What You Should Know About 2,4-D
Widely Used Lawn Pesticide Contaminates Air and Water
Despite dozens of scientific studies that link the toxic pesticide 2,4-D (2,4-dichlorophenoxy acetic acid) to cancer and other health risks such as cell damage, hormonal interference, and reproductive problems, 46 million pounds of 2,4-D are applied to U.S. lawns, playgrounds, golf courses, and millions of acres of agricultural land every year. This toxic pesticide contaminates our air and water, finds its way into our homes where it poses a higher risk to children, and the use of 2,4-D could be on the rise if new genetically modified corn and soybean crops are approved. To protect the health of thousands of Americans, NRDC recommends that the Environmental Protection Agency restrict use of 2,4-D and that the U.S. Department of Agriculture not allow new 2,4-D Ready crops on the market.
2,4-D is Linked to Cancer and Reproductive Health Concerns
Over the past 40 years, dozens of studies have shown the connection between 2,4-D and non-Hodgkin’s lymphoma (cancers of the blood) and soft-tissue sarcoma in people. Other research reveals that 2,4-D enters breast milk and semen where it disrupts normal hormone functions, which can also cause serious and lasting effects during fetal and infant development. In fact, in Minnesota, Montana, North Dakota, and South Dakota, researchers have found higher rates of certain birth defects in areas with the highest use of 2,4-D and other similar herbicides. The higher rate of birth defects was most evident in infants conceived in the spring—the time of year when the herbicide is most used. Those birth defects were significantly higher in males, and consisted mostly of cardiac and lung abnormalities. Young children are most at risk for indoor exposure to 2,4-D because they crawl and play on the floor, and then put their hands in their mouths, or the chemical residue from the floor is then absorbed into their skin or inhaled.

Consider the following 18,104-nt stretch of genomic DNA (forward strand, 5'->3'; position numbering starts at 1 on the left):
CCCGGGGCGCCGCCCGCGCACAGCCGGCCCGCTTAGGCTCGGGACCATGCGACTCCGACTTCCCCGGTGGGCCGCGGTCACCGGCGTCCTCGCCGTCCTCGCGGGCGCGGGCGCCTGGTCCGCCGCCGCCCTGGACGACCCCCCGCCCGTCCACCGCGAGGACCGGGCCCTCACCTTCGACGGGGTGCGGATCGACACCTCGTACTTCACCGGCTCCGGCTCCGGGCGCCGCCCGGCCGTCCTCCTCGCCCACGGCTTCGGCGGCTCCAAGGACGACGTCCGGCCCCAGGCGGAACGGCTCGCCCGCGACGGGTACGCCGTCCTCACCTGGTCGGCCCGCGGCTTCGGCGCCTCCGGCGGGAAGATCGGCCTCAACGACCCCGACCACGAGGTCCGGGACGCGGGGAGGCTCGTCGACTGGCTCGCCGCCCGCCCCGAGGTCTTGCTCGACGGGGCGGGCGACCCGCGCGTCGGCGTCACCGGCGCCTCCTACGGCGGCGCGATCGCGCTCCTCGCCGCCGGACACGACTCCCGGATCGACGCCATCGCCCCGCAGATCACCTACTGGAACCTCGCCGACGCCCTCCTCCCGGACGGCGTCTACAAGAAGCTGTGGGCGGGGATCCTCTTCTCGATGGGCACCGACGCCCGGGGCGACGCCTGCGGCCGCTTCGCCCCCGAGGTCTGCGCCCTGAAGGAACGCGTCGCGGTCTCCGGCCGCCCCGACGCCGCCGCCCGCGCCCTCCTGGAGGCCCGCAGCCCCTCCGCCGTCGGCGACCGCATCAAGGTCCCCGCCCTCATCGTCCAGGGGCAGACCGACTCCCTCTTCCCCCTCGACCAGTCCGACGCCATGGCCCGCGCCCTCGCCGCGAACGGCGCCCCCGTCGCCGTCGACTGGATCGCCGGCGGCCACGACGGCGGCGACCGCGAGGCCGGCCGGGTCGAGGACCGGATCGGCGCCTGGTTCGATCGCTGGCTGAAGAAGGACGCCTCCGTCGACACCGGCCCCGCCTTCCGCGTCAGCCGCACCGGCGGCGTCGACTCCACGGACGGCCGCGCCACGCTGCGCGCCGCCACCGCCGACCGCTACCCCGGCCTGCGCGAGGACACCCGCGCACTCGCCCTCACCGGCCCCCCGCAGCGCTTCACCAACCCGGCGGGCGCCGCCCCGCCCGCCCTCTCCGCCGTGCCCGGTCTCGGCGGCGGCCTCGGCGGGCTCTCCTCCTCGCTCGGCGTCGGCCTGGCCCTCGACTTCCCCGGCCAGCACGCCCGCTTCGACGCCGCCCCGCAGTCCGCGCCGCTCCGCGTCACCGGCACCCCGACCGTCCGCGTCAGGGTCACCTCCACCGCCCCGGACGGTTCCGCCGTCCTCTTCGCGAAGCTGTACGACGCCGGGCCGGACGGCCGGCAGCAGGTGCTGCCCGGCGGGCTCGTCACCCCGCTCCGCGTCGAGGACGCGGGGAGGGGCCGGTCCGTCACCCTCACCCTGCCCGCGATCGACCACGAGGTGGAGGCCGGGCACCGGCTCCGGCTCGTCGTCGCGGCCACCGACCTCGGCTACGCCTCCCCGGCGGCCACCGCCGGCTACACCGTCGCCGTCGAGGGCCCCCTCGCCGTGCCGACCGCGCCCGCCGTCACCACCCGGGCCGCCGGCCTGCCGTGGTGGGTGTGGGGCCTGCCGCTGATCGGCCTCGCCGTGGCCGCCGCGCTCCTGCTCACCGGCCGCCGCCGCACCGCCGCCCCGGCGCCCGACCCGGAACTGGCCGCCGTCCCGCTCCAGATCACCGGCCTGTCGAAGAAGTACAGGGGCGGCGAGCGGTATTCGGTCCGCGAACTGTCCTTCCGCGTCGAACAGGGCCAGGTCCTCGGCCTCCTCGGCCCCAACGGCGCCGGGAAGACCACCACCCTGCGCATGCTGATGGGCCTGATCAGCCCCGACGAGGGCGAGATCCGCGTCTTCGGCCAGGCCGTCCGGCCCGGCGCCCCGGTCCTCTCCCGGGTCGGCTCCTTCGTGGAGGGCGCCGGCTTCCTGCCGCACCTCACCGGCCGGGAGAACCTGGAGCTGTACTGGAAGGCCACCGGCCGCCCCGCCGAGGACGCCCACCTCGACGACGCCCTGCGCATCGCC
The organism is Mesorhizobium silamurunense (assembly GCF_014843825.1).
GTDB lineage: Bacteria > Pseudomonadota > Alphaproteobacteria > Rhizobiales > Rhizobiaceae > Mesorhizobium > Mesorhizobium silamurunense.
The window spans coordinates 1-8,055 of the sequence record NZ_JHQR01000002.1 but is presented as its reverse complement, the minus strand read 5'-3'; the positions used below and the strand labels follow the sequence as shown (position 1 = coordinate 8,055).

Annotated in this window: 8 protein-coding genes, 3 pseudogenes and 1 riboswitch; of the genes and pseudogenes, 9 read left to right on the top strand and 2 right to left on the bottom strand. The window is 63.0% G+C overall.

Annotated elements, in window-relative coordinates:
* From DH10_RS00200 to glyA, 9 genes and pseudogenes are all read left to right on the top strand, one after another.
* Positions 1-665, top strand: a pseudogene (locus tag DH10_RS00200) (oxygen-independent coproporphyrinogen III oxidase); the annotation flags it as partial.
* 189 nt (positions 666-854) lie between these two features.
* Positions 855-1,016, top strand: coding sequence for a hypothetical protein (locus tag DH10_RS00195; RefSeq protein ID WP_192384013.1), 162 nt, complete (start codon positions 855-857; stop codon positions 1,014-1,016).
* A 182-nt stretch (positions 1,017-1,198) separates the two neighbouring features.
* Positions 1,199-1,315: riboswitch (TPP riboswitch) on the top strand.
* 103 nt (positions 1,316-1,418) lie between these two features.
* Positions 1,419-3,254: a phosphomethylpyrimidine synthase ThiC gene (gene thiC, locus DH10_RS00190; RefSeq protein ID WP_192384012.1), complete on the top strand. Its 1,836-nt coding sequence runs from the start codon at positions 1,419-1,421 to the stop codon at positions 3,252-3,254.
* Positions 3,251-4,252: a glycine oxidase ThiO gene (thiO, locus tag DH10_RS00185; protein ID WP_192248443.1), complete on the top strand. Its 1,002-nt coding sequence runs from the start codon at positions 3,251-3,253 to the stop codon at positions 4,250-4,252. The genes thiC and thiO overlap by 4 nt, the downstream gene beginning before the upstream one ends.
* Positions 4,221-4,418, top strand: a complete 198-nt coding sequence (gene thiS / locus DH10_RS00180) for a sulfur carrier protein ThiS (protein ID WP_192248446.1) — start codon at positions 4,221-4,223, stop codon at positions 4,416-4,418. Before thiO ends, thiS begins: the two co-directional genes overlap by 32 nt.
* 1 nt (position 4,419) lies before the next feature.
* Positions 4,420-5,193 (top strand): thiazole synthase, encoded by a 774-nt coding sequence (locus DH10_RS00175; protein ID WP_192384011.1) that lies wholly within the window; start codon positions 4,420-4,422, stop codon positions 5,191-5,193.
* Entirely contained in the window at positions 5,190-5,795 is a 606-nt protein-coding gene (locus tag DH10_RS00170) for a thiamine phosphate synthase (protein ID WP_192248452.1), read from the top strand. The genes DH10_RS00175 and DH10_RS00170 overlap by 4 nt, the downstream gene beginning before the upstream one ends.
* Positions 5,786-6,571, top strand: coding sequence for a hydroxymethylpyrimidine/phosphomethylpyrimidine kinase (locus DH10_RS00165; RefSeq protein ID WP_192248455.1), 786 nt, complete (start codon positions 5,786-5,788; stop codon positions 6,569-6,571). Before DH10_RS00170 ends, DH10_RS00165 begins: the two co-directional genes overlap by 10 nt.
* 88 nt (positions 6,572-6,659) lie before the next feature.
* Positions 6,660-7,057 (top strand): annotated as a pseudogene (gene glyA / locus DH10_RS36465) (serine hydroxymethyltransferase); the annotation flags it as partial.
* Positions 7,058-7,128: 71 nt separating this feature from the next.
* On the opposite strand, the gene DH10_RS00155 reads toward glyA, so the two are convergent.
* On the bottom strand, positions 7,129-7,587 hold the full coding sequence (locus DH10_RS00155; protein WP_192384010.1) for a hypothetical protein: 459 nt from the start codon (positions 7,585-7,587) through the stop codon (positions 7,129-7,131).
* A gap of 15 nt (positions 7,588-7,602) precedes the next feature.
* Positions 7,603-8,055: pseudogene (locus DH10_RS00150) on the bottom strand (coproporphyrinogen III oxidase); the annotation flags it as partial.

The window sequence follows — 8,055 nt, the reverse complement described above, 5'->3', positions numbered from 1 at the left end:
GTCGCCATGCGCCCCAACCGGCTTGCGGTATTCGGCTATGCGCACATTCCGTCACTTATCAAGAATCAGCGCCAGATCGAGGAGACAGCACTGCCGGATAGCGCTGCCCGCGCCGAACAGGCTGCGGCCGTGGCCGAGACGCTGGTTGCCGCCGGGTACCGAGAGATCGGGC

Five Ways to Protect Yourself from Lawn Pesticide Risks
- Avoid buying lawn-care products that contain "weed and feed" combinations.
- By taking shoes off at the door, you won't track pesticides into your home from outside.
- Vacuum weekly with a vacuum cleaner that has a HEPA filter.
- Check with your child's school and the local parks to make sure they don't use products that contain 2,4-D.
- Take action all the way to the steps of Washington by telling the EPA to restrict 2,4-D, and by telling the USDA to ban genetically modified crops designed for use with this toxic pesticide.
What NRDC is Doing to Protect You
NRDC has filed a lawsuit in federal court against the EPA for its failure to respond to a petition to ban 2,4-D, which comes on the heels of aggressive pushes by agricultural biotechnology companies eager to win U.S. Department of Agriculture (USDA) approval of newly engineered and pesticide-resistant crops. Dow Agrosciences is petitioning to deregulate its 2,4-D-resistant genetically engineered crops with USDA, for which the agency is currently accepting public comments. NRDC strongly recommends that the U.S. Department of Agriculture not allow new 2,4-D Ready crops on the market and is requesting the Environmental Protection Agency prohibit the use of 2,4-D.
last revised 3/8/2012
Get Updates and Alerts
NRDC Gets Top Ratings from the Charity Watchdogs
- Charity Navigator awards NRDC its 4-star top rating.
- Worth magazine named NRDC one of America's 100 best charities.
- NRDC meets the highest standards of the Wise Giving Alliance of the Better Business Bureau.
- Will Subway make a 21st century decision on antibiotics in its 50th anniversary year?
- posted by Lena Brook, 6/23/15
- New climate-health report in The Lancet: our opportunity moment is now
- posted by Kim Knowlton, 6/23/15
- Tackling Climate Change Could Be The 21st Century's Greatest Health Opportunity, Medical Journal Report Says
- posted by Susan Casey-Lefkowitz, 6/22/15